Even though normally we all use a specified inflation rate per country for financial calculations (i.e real returns, salary increases, etc..) isn't it possible for the inflation rate to have different impact on different individuals? In that case, is it possible to estimate one's individual inflation rate as opposed to a population wide average inflation rate?

2 Answers 2


Inflation gets a lot of press but people rarely stop to think about how they would measure inflation. Prices do not go up equally for all items in the market. Market prices are ever changing in response to supply, consumer demand, and money devaluation. New money printed by the Fed (in the US) may flow into one area of the economy and not affect other areas which would causes certain items to be more inflationary than others.

As you mention, different people will have varying levels of exposure to the items that are inflating more rapidly than others. I may have a long commute to work so I'm more exposed to rising prices in gas. You may live in a city and walk to work so gas prices do not affect you as much. I may be a vegetarian so I'm not sensitive to meat, pork, and chicken prices. There are also lots of items that I never purchase that are used to calculate the inflation rate. Inflation is not as easy to measure as some think.

The only way I know to measure a personal inflation rate would be to track your expenses every month (by unit - $ per 16 oz of bread, $ per gallon of gas, etc.). If you see your personal inflation rate rising faster than the government rate then you know you are more exposed to inflation (at least according to the government's way of measuring inflation - which uses hedonics, geometrically weighted averages, substitution, and other political magic).

In short, if your expenses do not match the CPI expense distribution (see chart) then you will not have the same level of exposure to the government reported inflation. alt text

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    Great answer Muro. Just to compliment it. Inflation is calculated on a very specific basket of goods which are tracked on an ongoing basis. It's a long list and is weighted in various ways intended to reflect the experiences of the average consumer. Obviously this won't be exact for anyone. Calculate your own by selecting your own standardised basket of goods and tracking your expenditure on them every month.
    – Turukawa
    Jan 24, 2011 at 8:08
  • Great answer. The best way would be to keep a track of expense and categorize the expenses as above. And track the increase. It could also be because of affordability, but in the end that's what your real increase is inflation + Lifestyle increase. This would give you a figure that you should use to calculate your expense at retirement.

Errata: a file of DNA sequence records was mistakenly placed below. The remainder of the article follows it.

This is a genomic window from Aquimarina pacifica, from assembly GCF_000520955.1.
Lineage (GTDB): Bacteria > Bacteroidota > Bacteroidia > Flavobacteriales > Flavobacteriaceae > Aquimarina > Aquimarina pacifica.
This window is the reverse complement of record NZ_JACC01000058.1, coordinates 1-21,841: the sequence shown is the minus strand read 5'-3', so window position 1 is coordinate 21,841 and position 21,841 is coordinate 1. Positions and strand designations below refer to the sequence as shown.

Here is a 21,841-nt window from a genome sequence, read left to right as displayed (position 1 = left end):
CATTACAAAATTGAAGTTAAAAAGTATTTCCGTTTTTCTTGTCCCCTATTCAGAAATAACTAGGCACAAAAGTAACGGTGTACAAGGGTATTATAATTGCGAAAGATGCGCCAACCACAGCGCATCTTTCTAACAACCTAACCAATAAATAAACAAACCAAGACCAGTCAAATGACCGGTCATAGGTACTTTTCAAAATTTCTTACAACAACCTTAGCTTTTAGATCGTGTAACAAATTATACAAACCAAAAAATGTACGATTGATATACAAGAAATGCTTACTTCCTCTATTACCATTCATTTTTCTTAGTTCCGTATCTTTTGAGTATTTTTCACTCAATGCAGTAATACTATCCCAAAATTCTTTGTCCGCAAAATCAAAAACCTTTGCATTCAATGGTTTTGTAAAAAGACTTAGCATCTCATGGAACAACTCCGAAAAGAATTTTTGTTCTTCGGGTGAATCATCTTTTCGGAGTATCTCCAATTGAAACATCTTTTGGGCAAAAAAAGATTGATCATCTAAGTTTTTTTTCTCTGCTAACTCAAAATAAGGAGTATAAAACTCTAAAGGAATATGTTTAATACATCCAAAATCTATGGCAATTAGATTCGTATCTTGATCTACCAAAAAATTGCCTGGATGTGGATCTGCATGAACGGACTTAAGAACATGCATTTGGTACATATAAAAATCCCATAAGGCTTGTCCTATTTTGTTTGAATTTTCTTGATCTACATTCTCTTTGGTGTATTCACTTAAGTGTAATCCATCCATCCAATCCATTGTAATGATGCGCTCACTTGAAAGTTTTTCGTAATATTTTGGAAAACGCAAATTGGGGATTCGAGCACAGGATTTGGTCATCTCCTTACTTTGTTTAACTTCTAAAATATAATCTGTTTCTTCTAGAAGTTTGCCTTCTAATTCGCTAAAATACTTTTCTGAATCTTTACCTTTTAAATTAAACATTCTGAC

– Dheer
    Jan 24, 2011 at 16:02
  • Absolutely true. But the catch is: Unless you buy exactly the same collection of goods in the same quantity every month, it's not clear how you would calculate your "personal inflation rate". Like, last month I paid the rent and the electric bill and bought some groceries, my total expenses were $1000. This month I bought all that and I also bought a new car, total $25,000. Zounds, my personal inflation rate is 2400% per month! Okay, you'd presumably realize that's an extreme case. ...
    – Jay
    Sep 16, 2016 at 14:07
  • ... But say I spend $300 on groceries in January and $330 in February. Is it because prices went up 10%, or because I bought somewhat larger quantities or bought some more expensive items? Even if I figured out exactly what caused the increase, how do I factor that into a calculation? The only way to get a meaningful number is to use a constant set of goods for every time period.
    – Jay
    Sep 16, 2016 at 14:09

Inflation is the devaluation of currency based on the rising cost of goods or services. So unless the person is seeing prices rise for them alone, I don't think the concept of personal inflation makes any sense.

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    No, but the particular sets of goods a person buys could have a higher inflation rate than the "average". In this sense, a person could just keep track of prices changes in the goods they buy and obtain a "personal" inflation rate. Jan 24, 2011 at 3:45
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    John - I think the question has merit. Say I live in a rent controlled apartment, work from home (zero transportation costs), but pay for my 2 kids to go to college. Higher education has been running much higher cost year after year that general inflation, no? Given this contrived scenario, I experience a different, higher rate than you. Each year an article publishes the "12 days of Christmas" inflation. Why not a Joe's inflation? Jan 24, 2011 at 18:16

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